Top 10 attractions along the Gudenåen riverbank

At over 98 miles (158 km) long the Gudenaen is Denmark’s longest river, from its source at Tinnet Krat northwest of Tørring, in east-central Jutland, to the Randers Fjord (a long inlet of the Kattegat sea) on the east coast. On its way, the river traverses the relatively high lying region of Søhøjlandet; passes pockets of pristine woodland and is fed by numerous streams and wetlands that spill over into crystal clear lakes before it empties in Randers Fjord.

Here’s a top 10 list of the places to see and things to do along the way … 

1. Take a city tour of Randers

At the mouth of the river stands the historic town of Randers, with its narrow medieval streets, picturesque squares and cosy half-timbered buildings. A great way to get acquainted with the town is by walking ‘The Star Route’a 2.5 kilometre self-guided tour that starts at the central town square Rådhustorvet . Giving a brief overview of the 18th century Town Hall, Middle Ages merchant’s premises and the former Jewish Quarter, it then follows 15 plaques which offer a fascinating insight into the town, its attractions, historic buildings and landmarks as well as sharing a number of amusing anecdotes.
Staying in Randers also offers its own step back in time at Hotel Randers, one of the oldest hotels outside Copenhagen. Dating back to 1856 it boasts an eclectic mix of star-studded guests including the Danish royal family, Josephine Baker, Victor Borge and Ringo Starr. Elaborately decorated with lavish antiques and many period features including the ‘Gauguin’ banqueting room that was decorated by Jean René Gauguin (Paul Gauguin’s son) in 1956, five years before he died. The impressive floor to ceiling murals in yellow and light blues hues are typical Scandinavian colours of this period and there’s also a collection of his ceramic figures. In contrast the hotel offers excellent modern dining in its contemporary Café Mathisen.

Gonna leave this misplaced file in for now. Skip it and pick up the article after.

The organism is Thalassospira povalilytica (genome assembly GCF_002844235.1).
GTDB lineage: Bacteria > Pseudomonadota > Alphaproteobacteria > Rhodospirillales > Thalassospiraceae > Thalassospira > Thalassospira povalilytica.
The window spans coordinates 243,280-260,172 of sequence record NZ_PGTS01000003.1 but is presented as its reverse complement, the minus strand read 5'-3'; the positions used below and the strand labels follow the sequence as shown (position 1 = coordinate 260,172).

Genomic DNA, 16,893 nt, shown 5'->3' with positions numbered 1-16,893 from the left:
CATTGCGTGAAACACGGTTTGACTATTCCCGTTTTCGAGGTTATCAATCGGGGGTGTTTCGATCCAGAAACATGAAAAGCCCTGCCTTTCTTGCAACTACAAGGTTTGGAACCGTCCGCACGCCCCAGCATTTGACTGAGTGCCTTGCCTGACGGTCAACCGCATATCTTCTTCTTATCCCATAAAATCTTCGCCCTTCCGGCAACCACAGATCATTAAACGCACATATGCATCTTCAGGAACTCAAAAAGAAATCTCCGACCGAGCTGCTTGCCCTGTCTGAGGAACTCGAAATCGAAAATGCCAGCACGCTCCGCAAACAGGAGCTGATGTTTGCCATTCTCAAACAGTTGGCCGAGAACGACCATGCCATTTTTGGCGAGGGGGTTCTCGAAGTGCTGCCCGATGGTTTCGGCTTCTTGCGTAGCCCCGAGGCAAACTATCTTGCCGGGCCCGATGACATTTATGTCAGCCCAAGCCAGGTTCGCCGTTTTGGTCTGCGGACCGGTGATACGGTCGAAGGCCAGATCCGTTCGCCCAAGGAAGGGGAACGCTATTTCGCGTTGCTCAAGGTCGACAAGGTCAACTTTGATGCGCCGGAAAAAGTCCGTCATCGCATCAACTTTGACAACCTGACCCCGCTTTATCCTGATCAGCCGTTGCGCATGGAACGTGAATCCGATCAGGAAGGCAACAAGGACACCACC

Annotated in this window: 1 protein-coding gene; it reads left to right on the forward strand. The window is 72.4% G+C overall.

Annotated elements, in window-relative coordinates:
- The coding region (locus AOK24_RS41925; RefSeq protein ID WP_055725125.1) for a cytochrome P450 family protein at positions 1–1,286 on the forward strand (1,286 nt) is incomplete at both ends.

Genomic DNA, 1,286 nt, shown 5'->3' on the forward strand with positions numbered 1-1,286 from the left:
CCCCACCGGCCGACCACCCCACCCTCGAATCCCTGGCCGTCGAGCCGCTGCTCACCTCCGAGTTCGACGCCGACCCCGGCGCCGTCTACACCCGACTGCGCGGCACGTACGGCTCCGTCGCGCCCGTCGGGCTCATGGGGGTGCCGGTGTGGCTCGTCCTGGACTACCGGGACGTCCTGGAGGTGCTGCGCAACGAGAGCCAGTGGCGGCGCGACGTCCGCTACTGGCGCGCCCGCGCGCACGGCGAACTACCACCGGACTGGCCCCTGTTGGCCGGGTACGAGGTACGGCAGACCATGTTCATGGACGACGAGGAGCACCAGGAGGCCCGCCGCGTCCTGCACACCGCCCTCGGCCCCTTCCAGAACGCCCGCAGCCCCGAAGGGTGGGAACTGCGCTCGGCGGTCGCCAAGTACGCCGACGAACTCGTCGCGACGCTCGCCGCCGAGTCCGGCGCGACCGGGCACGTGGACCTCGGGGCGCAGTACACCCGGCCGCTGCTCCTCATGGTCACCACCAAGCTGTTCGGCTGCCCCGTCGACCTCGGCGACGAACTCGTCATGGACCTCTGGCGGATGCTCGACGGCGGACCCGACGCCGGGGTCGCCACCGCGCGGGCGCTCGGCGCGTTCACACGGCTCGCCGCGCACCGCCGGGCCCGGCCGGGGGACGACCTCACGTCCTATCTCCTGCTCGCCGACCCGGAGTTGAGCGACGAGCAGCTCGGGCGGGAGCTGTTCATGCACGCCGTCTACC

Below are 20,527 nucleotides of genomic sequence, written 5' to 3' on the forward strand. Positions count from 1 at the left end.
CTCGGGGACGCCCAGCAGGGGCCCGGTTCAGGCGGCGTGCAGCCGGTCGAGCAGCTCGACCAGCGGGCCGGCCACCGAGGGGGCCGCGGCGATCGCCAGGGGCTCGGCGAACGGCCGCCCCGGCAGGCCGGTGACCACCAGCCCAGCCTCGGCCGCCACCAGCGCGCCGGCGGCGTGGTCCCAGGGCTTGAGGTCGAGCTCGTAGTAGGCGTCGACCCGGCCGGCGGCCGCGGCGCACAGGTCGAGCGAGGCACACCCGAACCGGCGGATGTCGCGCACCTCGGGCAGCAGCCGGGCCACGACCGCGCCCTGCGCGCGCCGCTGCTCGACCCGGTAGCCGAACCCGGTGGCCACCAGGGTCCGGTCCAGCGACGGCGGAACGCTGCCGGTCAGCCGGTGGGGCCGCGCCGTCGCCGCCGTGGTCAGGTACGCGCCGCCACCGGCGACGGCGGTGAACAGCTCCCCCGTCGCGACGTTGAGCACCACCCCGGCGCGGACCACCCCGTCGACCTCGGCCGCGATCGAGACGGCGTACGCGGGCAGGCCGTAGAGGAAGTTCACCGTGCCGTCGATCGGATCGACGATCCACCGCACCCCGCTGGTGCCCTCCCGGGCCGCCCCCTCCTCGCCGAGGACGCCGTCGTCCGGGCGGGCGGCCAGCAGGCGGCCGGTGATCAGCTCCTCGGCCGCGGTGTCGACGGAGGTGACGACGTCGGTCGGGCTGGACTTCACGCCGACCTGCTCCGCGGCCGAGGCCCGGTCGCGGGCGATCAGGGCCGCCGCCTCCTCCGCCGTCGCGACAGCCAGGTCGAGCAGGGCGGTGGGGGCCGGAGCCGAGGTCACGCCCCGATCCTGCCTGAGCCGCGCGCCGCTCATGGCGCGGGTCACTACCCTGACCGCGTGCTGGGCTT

2. Go rocking and rolling in Randers

One of Randers’ more modern and quirky attractions is Graceland Randers, a copy of Elvis Presley’s home in Memphis, Tennessee. It boasts one of the largest collections of Elvis memorabilia in the world, gathered mainly by one local Randers resident, and houses a cinema for watching Elvis documentaries, a ‘Highway 51 Diner’ for slap up Southern fare and is one of the city’s many music venues. Alternatively, Art lovers might also enjoy the Randers Kunstmuseum (Randers Art Museum) which houses an extensive collection of Danish and International art from the 1800s to the present day including works by Hammershøi, Andy Warhol and Yoko Ono.

3. Get out and about on the river

On the outskirts of town the great outdoors beckons with a variety of activities from biking, hiking, canoeing to some of the best salmon fishing in Europe in the surrounding lakes and rivers. Staying at Hotel Fru Larsen, keen anglers can savour their catch (salmon, trout, pike and perch) from the nearby Lilleåen stream by having it transformed into a plate of inspirational Nordic cuisine by award-winning gourmet chef Tommy Friis.  Golf and spa goers are also well catered for at the Lübker Golf Resort with its 27-hole Robert Trent Jones II designed Championship golf course and superb wellness centre.

4. Explore the history and art of Silkeborg 

Not far from Randers and set to a backdrop of glistening lakes, Silkeborg offers more breath-taking scenery and fascinating attractions coupled with excellent eateries and galleries.